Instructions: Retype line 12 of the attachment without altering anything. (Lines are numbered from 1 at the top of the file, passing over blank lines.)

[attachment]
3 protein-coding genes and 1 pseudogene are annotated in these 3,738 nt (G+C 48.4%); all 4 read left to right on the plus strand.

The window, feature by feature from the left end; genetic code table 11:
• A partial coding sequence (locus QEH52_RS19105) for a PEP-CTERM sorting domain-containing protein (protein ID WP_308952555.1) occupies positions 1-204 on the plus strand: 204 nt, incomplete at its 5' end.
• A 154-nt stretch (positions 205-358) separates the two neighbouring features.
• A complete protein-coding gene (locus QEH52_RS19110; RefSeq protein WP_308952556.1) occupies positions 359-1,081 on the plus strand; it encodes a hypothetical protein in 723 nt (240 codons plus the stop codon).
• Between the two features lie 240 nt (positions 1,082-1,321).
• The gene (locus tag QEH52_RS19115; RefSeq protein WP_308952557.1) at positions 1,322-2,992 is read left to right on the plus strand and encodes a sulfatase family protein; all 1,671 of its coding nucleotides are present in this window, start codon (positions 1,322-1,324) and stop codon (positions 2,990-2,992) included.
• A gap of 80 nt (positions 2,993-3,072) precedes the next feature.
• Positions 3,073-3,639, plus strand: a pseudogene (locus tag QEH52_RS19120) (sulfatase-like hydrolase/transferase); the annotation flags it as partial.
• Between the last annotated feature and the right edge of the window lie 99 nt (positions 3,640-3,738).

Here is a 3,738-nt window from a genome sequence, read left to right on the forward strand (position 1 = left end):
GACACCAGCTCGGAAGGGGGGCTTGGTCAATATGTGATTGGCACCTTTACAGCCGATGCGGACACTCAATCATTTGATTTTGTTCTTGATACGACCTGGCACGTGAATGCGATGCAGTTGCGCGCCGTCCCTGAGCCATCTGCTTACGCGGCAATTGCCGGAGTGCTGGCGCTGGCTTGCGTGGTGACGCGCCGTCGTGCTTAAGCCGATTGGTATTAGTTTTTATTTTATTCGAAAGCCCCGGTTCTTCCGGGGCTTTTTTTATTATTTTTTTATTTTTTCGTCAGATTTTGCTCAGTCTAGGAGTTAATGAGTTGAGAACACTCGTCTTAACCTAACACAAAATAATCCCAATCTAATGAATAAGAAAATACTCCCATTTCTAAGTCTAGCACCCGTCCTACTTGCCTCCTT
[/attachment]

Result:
GACACCAGCTCGGAAGGGGGGCTTGGTCAATATGTGATTGGCACCTTTACAGCCGATGCGGACACTCAATCATTTGATTTTGTTCTTGATACGACCTGGCACGTGAATGCGATGCAGTTGCGCGCCGTCCCTGAGCCATCTGCTTACGCGGCAATTGCCGGAGTGCTGGCGCTGGCTTGCGTGGTGACGCGCCGTCGTGCTTAAGCCGATTGGTATTAGTTTTTATTTTATTCGAAAGCCCCGGTTCTTCCGGGGCTTTTTTTATTATTTTTTTATTTTTTCGTCAGATTTTGCTCAGTCTAGGAGTTAATGAGTTGAGAACACTCGTCTTAACCTAACACAAAATAATCCCAATCTAATGAATAAGAAAATACTCCCATTTCTAAGTCTAGCACCCGTCCTACTTGCCTCCTT